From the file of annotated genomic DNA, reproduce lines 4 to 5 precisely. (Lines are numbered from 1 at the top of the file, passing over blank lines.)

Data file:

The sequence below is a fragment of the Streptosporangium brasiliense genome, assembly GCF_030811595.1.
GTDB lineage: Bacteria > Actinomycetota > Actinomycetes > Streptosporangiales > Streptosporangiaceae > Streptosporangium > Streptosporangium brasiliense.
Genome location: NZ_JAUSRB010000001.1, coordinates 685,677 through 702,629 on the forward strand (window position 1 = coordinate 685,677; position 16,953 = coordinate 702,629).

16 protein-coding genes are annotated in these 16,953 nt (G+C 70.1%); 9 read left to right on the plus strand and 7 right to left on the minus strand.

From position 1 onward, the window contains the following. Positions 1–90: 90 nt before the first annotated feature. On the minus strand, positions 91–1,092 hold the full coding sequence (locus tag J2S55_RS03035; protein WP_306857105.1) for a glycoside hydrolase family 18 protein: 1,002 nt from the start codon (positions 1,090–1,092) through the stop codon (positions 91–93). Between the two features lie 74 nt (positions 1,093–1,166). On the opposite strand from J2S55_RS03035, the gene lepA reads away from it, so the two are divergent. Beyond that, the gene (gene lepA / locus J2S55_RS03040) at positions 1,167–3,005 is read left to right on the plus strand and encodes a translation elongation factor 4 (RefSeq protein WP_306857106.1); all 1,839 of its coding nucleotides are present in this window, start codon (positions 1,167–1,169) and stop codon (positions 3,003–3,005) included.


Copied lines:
16 protein-coding genes are annotated in these 16,953 nt (G+C 70.1%); 9 read left to right on the plus strand and 7 right to left on the minus strand.

From position 1 onward, the window contains the following. Positions 1–90: 90 nt before the first annotated feature. On the minus strand, positions 91–1,092 hold the full coding sequence (locus tag J2S55_RS03035; protein WP_306857105.1) for a glycoside hydrolase family 18 protein: 1,002 nt from the start codon (positions 1,090–1,092) through the stop codon (positions 91–93). Between the two features lie 74 nt (positions 1,093–1,166). On the opposite strand from J2S55_RS03035, the gene lepA reads away from it, so the two are divergent. Beyond that, the gene (gene lepA / locus J2S55_RS03040) at positions 1,167–3,005 is read left to right on the plus strand and encodes a translation elongation factor 4 (RefSeq protein WP_306857106.1); all 1,839 of its coding nucleotides are present in this window, start codon (positions 1,167–1,169) and stop codon (positions 3,003–3,005) included.